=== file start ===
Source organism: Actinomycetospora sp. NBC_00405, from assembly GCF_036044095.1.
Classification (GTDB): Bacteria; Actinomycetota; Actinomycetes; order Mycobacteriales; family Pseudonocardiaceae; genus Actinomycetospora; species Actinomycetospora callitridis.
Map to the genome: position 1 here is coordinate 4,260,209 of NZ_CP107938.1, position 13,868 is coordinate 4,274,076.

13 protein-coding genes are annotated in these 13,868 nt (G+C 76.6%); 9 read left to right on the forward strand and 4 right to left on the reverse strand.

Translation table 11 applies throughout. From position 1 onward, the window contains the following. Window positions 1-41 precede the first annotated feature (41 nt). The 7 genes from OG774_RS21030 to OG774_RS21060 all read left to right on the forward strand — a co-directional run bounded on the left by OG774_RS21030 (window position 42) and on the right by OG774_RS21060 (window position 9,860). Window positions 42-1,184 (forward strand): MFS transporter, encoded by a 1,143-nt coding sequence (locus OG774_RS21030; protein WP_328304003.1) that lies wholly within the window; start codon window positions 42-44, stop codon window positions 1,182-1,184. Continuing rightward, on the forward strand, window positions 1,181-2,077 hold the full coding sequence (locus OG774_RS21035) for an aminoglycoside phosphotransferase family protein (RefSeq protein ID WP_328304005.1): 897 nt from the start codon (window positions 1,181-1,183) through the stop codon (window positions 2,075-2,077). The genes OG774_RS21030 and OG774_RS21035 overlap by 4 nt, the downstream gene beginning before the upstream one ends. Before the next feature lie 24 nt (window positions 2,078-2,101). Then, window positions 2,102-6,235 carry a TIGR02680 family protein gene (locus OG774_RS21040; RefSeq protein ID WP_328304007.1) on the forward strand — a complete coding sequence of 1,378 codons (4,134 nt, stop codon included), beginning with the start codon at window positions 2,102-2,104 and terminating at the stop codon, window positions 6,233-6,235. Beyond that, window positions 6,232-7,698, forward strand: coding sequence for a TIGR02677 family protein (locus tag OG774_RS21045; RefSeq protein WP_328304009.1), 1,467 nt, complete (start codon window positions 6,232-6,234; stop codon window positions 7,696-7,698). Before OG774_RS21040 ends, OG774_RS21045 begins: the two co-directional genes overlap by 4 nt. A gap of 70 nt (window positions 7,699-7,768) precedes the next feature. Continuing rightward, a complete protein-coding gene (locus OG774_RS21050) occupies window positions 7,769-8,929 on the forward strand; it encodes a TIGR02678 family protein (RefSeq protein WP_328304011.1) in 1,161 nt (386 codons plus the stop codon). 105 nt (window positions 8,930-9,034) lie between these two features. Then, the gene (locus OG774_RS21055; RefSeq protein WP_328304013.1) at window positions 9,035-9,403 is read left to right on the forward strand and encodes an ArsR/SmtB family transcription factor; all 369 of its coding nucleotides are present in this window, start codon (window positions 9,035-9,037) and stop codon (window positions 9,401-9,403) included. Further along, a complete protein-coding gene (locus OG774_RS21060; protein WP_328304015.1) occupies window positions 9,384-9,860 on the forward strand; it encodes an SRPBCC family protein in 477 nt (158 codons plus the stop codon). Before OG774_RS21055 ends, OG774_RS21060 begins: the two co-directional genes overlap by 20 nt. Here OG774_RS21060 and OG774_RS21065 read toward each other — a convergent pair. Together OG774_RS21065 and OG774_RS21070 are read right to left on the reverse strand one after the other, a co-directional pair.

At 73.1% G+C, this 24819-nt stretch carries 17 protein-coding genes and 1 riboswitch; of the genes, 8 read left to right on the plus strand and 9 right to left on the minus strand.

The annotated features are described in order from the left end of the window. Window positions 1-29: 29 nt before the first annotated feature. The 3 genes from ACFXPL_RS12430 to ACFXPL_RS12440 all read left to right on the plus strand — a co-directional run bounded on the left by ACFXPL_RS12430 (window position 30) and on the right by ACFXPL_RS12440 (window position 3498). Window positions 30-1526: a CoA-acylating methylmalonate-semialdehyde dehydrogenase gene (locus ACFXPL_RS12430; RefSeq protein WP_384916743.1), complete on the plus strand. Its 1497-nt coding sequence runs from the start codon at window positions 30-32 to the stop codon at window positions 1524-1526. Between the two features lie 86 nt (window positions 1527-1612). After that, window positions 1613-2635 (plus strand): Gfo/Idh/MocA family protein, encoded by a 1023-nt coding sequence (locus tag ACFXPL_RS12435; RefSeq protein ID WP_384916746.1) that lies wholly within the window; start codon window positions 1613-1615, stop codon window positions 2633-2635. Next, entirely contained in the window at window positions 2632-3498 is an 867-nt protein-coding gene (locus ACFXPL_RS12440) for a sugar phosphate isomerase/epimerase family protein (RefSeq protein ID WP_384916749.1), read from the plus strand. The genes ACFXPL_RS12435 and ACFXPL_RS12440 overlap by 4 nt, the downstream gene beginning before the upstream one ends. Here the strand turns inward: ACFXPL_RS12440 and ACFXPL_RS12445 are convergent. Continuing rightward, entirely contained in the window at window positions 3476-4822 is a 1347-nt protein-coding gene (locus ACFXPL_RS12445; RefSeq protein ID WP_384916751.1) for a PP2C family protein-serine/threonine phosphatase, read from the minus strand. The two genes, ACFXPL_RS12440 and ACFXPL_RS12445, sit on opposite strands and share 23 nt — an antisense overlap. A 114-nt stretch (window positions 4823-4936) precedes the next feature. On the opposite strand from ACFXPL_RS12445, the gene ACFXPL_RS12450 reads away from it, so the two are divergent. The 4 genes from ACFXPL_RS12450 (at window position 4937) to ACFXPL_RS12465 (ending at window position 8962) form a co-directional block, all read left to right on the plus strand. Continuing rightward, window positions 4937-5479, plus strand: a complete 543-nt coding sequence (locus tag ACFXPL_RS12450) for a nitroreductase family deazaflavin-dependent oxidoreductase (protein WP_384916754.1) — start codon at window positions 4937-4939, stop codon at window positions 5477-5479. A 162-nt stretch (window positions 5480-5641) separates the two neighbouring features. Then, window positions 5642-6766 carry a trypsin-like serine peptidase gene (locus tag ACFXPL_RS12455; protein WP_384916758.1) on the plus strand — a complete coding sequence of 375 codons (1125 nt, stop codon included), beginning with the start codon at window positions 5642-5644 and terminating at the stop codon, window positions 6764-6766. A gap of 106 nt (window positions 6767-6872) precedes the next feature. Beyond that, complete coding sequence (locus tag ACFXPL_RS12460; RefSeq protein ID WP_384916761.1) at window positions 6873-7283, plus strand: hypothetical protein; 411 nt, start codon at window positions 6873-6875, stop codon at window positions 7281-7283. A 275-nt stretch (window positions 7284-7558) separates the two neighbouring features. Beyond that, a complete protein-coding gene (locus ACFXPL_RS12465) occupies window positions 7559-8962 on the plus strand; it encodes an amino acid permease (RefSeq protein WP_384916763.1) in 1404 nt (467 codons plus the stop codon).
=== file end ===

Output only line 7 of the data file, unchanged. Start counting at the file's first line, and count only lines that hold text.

The annotated features are described in order from the left end of the window. Window positions 1-29: 29 nt before the first annotated feature. The 3 genes from ACFXPL_RS12430 to ACFXPL_RS12440 all read left to right on the plus strand — a co-directional run bounded on the left by ACFXPL_RS12430 (window position 30) and on the right by ACFXPL_RS12440 (window position 3498). Window positions 30-1526: a CoA-acylating methylmalonate-semialdehyde dehydrogenase gene (locus ACFXPL_RS12430; RefSeq protein WP_384916743.1), complete on the plus strand. Its 1497-nt coding sequence runs from the start codon at window positions 30-32 to the stop codon at window positions 1524-1526. Between the two features lie 86 nt (window positions 1527-1612). After that, window positions 1613-2635 (plus strand): Gfo/Idh/MocA family protein, encoded by a 1023-nt coding sequence (locus tag ACFXPL_RS12435; RefSeq protein ID WP_384916746.1) that lies wholly within the window; start codon window positions 1613-1615, stop codon window positions 2633-2635. Next, entirely contained in the window at window positions 2632-3498 is an 867-nt protein-coding gene (locus ACFXPL_RS12440) for a sugar phosphate isomerase/epimerase family protein (RefSeq protein ID WP_384916749.1), read from the plus strand. The genes ACFXPL_RS12435 and ACFXPL_RS12440 overlap by 4 nt, the downstream gene beginning before the upstream one ends. Here the strand turns inward: ACFXPL_RS12440 and ACFXPL_RS12445 are convergent. Continuing rightward, entirely contained in the window at window positions 3476-4822 is a 1347-nt protein-coding gene (locus ACFXPL_RS12445; RefSeq protein ID WP_384916751.1) for a PP2C family protein-serine/threonine phosphatase, read from the minus strand. The two genes, ACFXPL_RS12440 and ACFXPL_RS12445, sit on opposite strands and share 23 nt — an antisense overlap. A 114-nt stretch (window positions 4823-4936) precedes the next feature. On the opposite strand from ACFXPL_RS12445, the gene ACFXPL_RS12450 reads away from it, so the two are divergent. The 4 genes from ACFXPL_RS12450 (at window position 4937) to ACFXPL_RS12465 (ending at window position 8962) form a co-directional block, all read left to right on the plus strand. Continuing rightward, window positions 4937-5479, plus strand: a complete 543-nt coding sequence (locus tag ACFXPL_RS12450) for a nitroreductase family deazaflavin-dependent oxidoreductase (protein WP_384916754.1) — start codon at window positions 4937-4939, stop codon at window positions 5477-5479. A 162-nt stretch (window positions 5480-5641) separates the two neighbouring features. Then, window positions 5642-6766 carry a trypsin-like serine peptidase gene (locus tag ACFXPL_RS12455; protein WP_384916758.1) on the plus strand — a complete coding sequence of 375 codons (1125 nt, stop codon included), beginning with the start codon at window positions 5642-5644 and terminating at the stop codon, window positions 6764-6766. A gap of 106 nt (window positions 6767-6872) precedes the next feature. Beyond that, complete coding sequence (locus tag ACFXPL_RS12460; RefSeq protein ID WP_384916761.1) at window positions 6873-7283, plus strand: hypothetical protein; 411 nt, start codon at window positions 6873-6875, stop codon at window positions 7281-7283. A 275-nt stretch (window positions 7284-7558) separates the two neighbouring features. Beyond that, a complete protein-coding gene (locus ACFXPL_RS12465) occupies window positions 7559-8962 on the plus strand; it encodes an amino acid permease (RefSeq protein WP_384916763.1) in 1404 nt (467 codons plus the stop codon).